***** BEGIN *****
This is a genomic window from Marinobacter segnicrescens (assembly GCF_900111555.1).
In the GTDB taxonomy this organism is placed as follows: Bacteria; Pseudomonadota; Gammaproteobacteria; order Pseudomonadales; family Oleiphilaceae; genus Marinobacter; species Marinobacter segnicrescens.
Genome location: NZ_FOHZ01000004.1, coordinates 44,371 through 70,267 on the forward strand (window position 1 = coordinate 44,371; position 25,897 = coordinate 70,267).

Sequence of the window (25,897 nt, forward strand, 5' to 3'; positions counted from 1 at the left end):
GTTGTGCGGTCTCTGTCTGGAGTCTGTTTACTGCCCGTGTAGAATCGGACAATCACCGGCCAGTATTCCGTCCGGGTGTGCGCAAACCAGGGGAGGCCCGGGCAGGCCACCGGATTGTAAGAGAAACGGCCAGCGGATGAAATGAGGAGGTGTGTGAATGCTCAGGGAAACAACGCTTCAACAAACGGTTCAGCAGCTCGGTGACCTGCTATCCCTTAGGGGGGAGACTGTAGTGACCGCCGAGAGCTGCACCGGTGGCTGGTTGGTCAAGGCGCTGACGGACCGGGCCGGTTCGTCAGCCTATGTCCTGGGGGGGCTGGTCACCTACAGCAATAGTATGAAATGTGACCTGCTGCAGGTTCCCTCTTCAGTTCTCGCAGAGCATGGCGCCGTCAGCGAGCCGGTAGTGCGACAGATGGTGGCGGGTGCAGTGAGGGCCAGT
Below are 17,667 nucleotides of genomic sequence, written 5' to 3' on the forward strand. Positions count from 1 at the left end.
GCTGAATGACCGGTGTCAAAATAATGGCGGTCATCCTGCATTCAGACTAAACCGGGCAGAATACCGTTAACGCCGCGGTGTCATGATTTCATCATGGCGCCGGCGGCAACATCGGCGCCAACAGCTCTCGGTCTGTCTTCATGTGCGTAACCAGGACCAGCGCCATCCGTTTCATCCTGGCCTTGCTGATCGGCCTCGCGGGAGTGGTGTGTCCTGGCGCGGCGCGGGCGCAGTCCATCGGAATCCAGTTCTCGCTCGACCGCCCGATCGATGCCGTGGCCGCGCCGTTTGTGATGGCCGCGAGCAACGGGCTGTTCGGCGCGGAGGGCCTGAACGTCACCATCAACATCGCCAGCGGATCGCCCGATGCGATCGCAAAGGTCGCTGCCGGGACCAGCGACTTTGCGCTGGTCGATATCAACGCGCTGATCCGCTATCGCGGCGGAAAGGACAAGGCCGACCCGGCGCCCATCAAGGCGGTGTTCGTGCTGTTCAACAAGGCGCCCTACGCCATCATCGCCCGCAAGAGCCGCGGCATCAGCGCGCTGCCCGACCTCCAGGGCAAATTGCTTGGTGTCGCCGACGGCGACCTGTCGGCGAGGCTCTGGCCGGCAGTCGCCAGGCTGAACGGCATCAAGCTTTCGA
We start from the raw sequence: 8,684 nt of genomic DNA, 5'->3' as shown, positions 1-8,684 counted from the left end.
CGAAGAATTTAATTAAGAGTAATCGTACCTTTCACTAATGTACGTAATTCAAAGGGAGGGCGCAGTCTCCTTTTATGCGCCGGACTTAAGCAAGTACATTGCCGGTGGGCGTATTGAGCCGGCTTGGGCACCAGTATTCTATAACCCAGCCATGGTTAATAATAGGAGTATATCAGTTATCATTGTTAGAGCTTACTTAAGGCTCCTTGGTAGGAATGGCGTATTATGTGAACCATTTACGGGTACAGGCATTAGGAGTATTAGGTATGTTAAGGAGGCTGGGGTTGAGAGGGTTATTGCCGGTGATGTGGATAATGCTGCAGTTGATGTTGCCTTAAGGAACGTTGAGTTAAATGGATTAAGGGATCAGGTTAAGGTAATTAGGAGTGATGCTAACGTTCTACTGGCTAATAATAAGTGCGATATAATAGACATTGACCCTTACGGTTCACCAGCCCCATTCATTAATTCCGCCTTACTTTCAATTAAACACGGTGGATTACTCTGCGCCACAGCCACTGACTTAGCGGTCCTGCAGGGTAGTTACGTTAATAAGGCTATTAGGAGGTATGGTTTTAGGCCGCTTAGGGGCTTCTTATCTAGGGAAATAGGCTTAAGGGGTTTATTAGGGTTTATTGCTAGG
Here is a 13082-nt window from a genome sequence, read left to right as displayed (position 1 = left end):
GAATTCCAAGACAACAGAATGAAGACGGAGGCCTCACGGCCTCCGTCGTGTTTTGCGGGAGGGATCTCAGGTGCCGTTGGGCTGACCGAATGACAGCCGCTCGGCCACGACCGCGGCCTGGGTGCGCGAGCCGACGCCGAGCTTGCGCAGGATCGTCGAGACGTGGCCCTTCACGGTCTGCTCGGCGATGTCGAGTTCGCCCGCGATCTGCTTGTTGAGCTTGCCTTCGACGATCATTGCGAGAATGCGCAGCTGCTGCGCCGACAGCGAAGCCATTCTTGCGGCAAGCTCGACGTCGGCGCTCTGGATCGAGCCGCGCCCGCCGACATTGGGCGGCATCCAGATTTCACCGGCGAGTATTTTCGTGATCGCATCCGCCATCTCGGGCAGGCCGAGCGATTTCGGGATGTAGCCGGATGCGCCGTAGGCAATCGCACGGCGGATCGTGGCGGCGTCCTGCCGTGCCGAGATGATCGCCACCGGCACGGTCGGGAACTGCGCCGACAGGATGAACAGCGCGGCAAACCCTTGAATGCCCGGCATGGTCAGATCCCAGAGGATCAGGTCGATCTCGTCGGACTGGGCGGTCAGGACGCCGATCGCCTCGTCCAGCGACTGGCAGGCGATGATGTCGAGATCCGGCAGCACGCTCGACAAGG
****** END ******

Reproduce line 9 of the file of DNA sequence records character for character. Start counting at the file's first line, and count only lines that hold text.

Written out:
CGAAGAATTTAATTAAGAGTAATCGTACCTTTCACTAATGTACGTAATTCAAAGGGAGGGCGCAGTCTCCTTTTATGCGCCGGACTTAAGCAAGTACATTGCCGGTGGGCGTATTGAGCCGGCTTGGGCACCAGTATTCTATAACCCAGCCATGGTTAATAATAGGAGTATATCAGTTATCATTGTTAGAGCTTACTTAAGGCTCCTTGGTAGGAATGGCGTATTATGTGAACCATTTACGGGTACAGGCATTAGGAGTATTAGGTATGTTAAGGAGGCTGGGGTTGAGAGGGTTATTGCCGGTGATGTGGATAATGCTGCAGTTGATGTTGCCTTAAGGAACGTTGAGTTAAATGGATTAAGGGATCAGGTTAAGGTAATTAGGAGTGATGCTAACGTTCTACTGGCTAATAATAAGTGCGATATAATAGACATTGACCCTTACGGTTCACCAGCCCCATTCATTAATTCCGCCTTACTTTCAATTAAACACGGTGGATTACTCTGCGCCACAGCCACTGACTTAGCGGTCCTGCAGGGTAGTTACGTTAATAAGGCTATTAGGAGGTATGGTTTTAGGCCGCTTAGGGGCTTCTTATCTAGGGAAATAGGCTTAAGGGGTTTATTAGGGTTTATTGCTAGG